Crossing over to Chile is in this case a bit challenging because one has to pass through a 7km stretch of land between Argentina and Chile to reach Chile Chico and no public transport is allowed to operate this route.
From there it’s a rather expensive (€29), 3hrs drive by a 4×4 vehicle to Puerto Rio Tranquillo on an unpaved road. *It’s possible that you might get it cheaper. I was there on Sunday, when only one company was operating only this route. Otherwise, the tours are cheap – I’ve paid 10000,-CLP for my unforgettable 90minute experience. I’ve compiled more detailed description of the Marble Caves here, in case you were interested to get more details.
In case you have felt more adventurous than taking a night bus, you can alternatively walk across the border back to Chile via Villa O’Higgins (the beginning or the end of Carretera Austral) right from El Chaltén. It involves taking two ferries across the lakes and a night spent by Lago del Desierto. There’s a lot of information about this trip online and in case you wanted to find out, the most recent I found is here by Stingy Nomads.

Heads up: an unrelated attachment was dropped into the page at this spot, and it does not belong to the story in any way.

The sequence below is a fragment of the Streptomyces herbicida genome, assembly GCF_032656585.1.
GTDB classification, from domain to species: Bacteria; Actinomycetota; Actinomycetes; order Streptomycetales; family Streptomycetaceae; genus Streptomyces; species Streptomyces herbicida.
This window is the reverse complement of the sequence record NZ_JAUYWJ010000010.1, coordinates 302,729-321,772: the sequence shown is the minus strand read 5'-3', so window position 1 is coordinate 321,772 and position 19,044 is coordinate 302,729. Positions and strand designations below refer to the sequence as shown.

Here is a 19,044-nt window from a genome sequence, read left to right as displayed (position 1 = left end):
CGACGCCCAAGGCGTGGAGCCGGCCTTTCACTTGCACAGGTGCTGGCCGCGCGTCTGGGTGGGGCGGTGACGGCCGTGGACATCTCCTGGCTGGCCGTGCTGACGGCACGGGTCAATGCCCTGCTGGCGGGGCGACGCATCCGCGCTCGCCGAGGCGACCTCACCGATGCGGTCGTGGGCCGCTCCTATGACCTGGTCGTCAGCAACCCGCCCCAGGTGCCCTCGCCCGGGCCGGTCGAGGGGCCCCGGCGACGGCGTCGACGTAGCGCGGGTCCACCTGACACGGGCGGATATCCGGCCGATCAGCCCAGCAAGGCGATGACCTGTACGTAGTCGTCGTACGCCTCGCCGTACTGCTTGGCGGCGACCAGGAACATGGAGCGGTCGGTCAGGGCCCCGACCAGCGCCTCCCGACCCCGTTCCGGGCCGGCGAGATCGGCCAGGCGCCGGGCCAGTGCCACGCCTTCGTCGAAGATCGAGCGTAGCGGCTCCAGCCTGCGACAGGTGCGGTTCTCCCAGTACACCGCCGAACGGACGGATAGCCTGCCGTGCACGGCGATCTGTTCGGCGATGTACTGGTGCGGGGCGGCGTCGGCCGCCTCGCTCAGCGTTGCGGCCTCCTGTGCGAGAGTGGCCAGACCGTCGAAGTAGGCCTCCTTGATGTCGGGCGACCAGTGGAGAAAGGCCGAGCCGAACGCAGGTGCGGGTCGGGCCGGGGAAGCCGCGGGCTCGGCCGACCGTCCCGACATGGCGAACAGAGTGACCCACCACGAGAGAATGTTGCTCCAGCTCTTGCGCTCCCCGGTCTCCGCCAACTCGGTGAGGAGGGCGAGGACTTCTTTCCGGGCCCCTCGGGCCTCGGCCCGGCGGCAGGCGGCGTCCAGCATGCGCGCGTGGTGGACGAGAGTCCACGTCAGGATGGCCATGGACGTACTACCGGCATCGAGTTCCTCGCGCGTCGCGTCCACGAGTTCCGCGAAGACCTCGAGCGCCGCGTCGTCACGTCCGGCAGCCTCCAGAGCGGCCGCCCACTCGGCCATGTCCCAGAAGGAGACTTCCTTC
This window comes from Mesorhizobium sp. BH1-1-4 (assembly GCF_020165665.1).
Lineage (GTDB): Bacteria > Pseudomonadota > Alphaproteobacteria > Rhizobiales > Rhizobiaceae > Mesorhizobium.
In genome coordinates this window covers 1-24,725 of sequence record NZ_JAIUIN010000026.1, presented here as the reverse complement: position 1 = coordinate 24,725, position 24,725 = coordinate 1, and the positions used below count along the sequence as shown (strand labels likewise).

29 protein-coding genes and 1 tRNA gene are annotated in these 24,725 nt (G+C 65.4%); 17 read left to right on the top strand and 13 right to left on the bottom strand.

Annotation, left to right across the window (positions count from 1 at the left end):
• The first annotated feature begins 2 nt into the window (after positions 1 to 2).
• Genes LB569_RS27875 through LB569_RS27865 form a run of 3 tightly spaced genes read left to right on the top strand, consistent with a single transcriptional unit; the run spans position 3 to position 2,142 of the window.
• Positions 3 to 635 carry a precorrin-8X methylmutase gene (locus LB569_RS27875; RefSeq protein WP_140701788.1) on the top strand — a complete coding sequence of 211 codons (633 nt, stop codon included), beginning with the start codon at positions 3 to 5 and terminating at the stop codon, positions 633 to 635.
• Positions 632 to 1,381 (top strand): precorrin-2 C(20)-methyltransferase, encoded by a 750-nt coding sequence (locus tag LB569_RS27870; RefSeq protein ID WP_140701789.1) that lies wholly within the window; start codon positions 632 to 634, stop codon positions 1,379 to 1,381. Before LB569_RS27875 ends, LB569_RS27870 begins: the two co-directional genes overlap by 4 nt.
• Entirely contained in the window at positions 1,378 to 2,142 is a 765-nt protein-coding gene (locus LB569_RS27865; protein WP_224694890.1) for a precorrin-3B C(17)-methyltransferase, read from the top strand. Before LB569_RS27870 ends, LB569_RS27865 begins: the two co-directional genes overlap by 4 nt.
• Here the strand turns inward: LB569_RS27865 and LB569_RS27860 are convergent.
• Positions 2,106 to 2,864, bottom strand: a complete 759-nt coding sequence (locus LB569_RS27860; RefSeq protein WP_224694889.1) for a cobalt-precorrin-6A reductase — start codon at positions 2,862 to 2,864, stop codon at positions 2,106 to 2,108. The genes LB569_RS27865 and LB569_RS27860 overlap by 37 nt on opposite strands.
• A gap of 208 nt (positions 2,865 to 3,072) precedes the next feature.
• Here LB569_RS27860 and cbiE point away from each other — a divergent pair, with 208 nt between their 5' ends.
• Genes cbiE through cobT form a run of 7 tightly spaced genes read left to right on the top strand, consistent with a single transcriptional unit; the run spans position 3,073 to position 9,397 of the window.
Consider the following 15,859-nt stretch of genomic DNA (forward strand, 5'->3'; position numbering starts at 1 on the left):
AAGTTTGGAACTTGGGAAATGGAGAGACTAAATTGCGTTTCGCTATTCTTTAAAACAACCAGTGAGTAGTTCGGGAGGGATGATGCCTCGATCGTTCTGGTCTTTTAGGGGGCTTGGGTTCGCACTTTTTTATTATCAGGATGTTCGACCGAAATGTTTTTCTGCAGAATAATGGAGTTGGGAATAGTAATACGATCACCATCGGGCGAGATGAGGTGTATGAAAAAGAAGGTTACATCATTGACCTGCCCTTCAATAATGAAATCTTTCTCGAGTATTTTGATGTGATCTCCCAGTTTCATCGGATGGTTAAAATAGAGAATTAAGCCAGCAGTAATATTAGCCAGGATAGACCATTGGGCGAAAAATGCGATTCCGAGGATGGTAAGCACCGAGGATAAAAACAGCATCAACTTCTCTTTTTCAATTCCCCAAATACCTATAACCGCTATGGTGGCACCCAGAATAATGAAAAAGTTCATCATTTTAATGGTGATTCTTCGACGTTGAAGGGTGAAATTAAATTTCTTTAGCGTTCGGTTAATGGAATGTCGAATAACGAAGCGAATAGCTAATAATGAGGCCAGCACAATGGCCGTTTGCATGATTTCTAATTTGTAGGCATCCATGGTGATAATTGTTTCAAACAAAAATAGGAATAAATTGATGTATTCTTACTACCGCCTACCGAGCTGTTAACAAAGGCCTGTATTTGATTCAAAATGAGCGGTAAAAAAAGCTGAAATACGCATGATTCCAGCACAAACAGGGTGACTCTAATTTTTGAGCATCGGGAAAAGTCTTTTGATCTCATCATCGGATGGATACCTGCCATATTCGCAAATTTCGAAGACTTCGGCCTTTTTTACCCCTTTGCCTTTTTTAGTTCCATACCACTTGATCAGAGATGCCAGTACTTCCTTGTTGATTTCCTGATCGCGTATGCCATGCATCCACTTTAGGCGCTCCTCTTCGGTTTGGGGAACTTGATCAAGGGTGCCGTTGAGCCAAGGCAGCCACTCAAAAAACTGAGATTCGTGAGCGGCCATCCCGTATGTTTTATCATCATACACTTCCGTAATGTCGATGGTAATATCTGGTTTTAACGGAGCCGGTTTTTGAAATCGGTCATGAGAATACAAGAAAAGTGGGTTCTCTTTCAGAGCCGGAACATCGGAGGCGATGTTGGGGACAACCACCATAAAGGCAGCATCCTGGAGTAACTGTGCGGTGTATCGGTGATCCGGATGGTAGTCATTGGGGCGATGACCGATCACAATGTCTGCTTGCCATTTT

If that is not you cup of tea either, the only other ways to get out of El Chaltén is either the previously mentioned long bus journey to Los Antiguos or head back to El Calafate’s to grab a flight to your next destination.
6: Careterra Austral. 3-4 days
Chile’s Ruta 7 is a 1240km long partially paved highway famous for its stunning views of glaciers, lakes, fjords, steep mountains and forests. From its south end, it starts at Villa O’Higgins and ends in Puerto Montt. I would personally recommend renting a vehicle to explore the full potential of what this beautiful stretch of land has to offer.
Queulat National Park is thanks to this double-cascade waterfall which is falling from the hanging glacier definitely one of the highlights but there so much more to see around Carretera Austral. More details are here.